Confirmed: India’s Next Aircraft Carrier Will Be Nuclear
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Confirmed: India’s Next Aircraft Carrier Will Be Nuclear

 
 

The Indian Navy’s latest aircraft carrier, the 65,000-ton supercarrier INS Vishal, the second ship of the Vikrant-class, will be powered by a nuclear reactor, according to anonymous Indian Navy sources. Furthermore, the INS Vishal will be able to accommodate up to 55 aircraft (35 fixed-wing combat aircraft and 20 rotary wing aircraft), launched using a catapult assisted take-off but arrested recovery (CATOBAR) aircraft launch system, incorporating U.S. defense contractor’s General Atomics’ new electromagnetic aircraft launch system (EMALS) technology, the Business Standard reports on November 7.

Given the incorporation of these new technologies, the Indian Navy source also revealed that the aircraft carrier will not enter service until the 2030s. (Originally, India planned to induct the carrier in the 2020s.) It is still unclear when the construction of the new warship will begin.

The INS Vishal will be the first non-Western aircraft carrier equipped with the complex CATOBAR launch capability. CATOBAR aircraft launch systems put less strain on the airframe of planes during takeoff reducing maintenance cost in the long run and also allows carrier-based aircraft to carry a heavier weapons payload. Furthermore, CATOBAR launch systems increase the sortie rates of carrier air wings by allowing a faster landing and takeoff rate.

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The Indian Navy’s preference for the CATOBAR aircraft launch system indicates that the new warship will in all likelihood not carry MiG-29K Fulcrum fighter jets, the current mainstay of India’s naval combat aviation. This will open up opportunities for competitors, in particular France and the United States, to push their naval combat aircraft. As I reported previously (See: “India to Consider French Fighter Jets For Navy’s Newest Aircraft Carrier”), representatives of French aircraft maker Dassault Aviation pitched the naval version of the Dassault Rafale twin-engine, fourth generation multirole fighter to the Indian Navy in early 2016. (The United States has been quietly pushing Lockheed Martin’s F-35c Lightning II and McDonnell Douglas F/A 18 Hornets).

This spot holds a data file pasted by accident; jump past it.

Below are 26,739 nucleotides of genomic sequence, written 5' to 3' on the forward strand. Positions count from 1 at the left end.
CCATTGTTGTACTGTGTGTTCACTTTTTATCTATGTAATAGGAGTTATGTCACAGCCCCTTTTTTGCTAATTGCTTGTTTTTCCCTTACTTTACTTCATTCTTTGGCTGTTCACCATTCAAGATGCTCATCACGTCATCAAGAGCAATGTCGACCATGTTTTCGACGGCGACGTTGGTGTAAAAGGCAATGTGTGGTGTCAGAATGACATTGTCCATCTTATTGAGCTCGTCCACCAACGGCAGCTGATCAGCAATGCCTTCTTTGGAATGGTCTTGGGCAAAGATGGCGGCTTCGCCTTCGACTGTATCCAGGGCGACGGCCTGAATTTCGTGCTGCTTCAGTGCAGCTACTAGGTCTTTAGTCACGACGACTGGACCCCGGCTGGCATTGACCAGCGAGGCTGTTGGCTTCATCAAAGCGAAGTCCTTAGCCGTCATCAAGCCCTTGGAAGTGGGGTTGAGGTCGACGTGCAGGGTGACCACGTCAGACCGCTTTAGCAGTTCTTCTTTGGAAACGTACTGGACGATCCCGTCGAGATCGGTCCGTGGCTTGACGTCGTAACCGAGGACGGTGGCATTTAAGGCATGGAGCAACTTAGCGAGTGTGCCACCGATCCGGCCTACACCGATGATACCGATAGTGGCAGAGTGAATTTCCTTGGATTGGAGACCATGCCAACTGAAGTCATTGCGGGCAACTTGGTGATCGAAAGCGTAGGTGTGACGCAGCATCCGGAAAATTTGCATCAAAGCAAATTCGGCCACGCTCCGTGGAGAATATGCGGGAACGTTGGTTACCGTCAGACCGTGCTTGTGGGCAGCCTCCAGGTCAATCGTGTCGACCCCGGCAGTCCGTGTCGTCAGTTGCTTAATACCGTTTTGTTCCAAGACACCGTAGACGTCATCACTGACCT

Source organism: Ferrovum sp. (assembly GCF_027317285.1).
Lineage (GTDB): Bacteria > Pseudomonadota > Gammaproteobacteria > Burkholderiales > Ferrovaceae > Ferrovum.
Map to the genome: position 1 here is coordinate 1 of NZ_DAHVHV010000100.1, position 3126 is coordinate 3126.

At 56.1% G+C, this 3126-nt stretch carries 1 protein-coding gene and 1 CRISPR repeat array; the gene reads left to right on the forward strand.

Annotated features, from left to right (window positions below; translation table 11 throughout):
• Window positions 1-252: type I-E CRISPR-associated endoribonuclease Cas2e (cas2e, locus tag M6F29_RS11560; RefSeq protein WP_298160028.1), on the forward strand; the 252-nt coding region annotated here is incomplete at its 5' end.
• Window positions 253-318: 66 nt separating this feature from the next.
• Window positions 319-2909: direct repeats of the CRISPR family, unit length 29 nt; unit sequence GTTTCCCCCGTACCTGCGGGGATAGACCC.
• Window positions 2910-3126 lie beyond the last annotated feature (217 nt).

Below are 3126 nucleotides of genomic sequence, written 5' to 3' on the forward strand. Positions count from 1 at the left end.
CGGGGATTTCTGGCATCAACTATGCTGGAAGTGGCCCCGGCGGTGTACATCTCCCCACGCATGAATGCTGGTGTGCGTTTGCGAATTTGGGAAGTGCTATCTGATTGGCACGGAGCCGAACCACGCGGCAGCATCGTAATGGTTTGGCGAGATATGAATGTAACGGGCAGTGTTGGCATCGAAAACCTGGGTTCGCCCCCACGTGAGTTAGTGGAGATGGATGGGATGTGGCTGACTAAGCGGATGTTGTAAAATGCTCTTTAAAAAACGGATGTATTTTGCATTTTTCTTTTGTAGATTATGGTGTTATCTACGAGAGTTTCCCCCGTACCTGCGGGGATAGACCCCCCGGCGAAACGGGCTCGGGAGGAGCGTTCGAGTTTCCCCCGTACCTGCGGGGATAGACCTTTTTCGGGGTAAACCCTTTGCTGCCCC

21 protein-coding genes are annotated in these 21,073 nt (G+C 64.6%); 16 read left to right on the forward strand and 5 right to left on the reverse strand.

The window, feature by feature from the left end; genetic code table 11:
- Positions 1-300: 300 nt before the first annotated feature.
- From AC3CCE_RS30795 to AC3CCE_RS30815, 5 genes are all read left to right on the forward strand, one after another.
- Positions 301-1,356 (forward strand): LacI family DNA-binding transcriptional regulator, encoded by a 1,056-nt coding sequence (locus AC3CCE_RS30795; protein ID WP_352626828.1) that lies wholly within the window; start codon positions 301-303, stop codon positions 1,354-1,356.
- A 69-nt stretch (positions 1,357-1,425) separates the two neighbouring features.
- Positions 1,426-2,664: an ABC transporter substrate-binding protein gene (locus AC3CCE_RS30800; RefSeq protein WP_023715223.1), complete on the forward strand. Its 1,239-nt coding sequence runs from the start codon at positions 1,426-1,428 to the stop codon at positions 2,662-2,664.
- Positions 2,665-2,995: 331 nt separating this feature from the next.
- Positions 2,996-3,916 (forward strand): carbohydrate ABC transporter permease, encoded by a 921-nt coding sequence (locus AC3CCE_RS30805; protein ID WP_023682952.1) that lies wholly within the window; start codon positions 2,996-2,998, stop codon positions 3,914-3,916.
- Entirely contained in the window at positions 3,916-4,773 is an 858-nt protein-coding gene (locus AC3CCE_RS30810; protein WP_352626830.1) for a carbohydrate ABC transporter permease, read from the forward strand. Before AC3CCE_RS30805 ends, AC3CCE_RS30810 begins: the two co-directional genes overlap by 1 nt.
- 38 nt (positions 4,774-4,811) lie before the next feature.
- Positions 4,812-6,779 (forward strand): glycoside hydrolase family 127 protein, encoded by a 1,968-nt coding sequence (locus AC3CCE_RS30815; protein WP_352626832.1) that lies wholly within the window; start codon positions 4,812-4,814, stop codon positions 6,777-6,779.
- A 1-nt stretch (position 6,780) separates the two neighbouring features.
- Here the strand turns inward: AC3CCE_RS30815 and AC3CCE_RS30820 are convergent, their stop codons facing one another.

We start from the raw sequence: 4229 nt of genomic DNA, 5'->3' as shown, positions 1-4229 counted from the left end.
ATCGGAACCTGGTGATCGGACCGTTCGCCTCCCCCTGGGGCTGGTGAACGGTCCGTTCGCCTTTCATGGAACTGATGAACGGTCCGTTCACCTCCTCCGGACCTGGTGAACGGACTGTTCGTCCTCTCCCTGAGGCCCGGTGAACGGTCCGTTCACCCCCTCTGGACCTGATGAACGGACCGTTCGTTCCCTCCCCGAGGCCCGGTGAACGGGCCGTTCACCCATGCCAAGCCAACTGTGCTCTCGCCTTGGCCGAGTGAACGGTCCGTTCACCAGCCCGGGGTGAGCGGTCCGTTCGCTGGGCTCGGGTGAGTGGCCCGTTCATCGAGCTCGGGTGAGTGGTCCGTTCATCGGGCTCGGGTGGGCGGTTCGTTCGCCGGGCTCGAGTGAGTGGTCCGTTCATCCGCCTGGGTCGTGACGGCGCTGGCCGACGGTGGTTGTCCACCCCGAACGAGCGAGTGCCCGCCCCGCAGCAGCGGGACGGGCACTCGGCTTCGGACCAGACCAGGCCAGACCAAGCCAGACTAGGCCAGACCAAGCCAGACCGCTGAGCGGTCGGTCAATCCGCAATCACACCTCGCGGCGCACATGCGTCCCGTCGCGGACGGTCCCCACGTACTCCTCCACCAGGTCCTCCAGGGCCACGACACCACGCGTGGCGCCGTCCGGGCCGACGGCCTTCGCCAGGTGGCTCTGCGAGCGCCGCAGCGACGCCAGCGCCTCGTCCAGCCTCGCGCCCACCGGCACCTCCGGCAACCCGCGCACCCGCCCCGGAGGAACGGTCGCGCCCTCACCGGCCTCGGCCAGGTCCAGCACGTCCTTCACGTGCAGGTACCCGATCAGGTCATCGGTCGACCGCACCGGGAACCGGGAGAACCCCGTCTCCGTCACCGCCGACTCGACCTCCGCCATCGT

The domestically designed and produced Tejas Light Combat Aircraft (LCA), next to being deployed aboard the INS Vikrant, India’s first indigenously built aircraft carrier, is also slated to serve on the INS Vishal, according to Indian Navy officials. Two naval prototypes of the Tejas LCA successfully conducted test flights from a so-called Shore Based Test Facility—a full-scale model of an aircraft carrier deck—in Goa earlier in the year. Nevertheless,  senior Indian defense officials have repeatedly stated that the Indian Navy’s naval combat aviation requirements cannot be covered by domestic production.

Selecting the right aircraft will be critical for India’s naval power.

“The type of aircraft stationed aboard the new supercarrier will heavily influence the new vessel’s design and is thus of critical importance,” as I explained elsewhere. In the middle of 2015, Russia, France, the United Kingdom, and the United States received requests for “technical and costing proposals” by the Indian Navy’s Naval Design Bureau regarding the design of its new aircraft carrier (See: “Will India Buy Russia’s New Supercarrier?”). Should the adaptation of the CATOBAR system be officially confirmed, it will almost certainly rule out Russian participation in the construction of the carrier given strict U.S. export control and intellectual property restrictions.

India has no experience with nuclear propulsion in a surface combat vessel, so U.S.-India or France-India technical cooperation on nuclear technology is a possibility. However, among other things, this would require changes to current U.S. nuclear policy. India and the United States have formed a Joint Working Group on Aircraft Carrier Technology Cooperation (JWGACTC) as part of the so-called bilateral Defense Trade and Technology Initiative (DTTI).  According to publicly available information, the talks were largely confined to the the possibility of incorporating EMALS technology on the INS Vishal and did not discuss nuclear propulsion.

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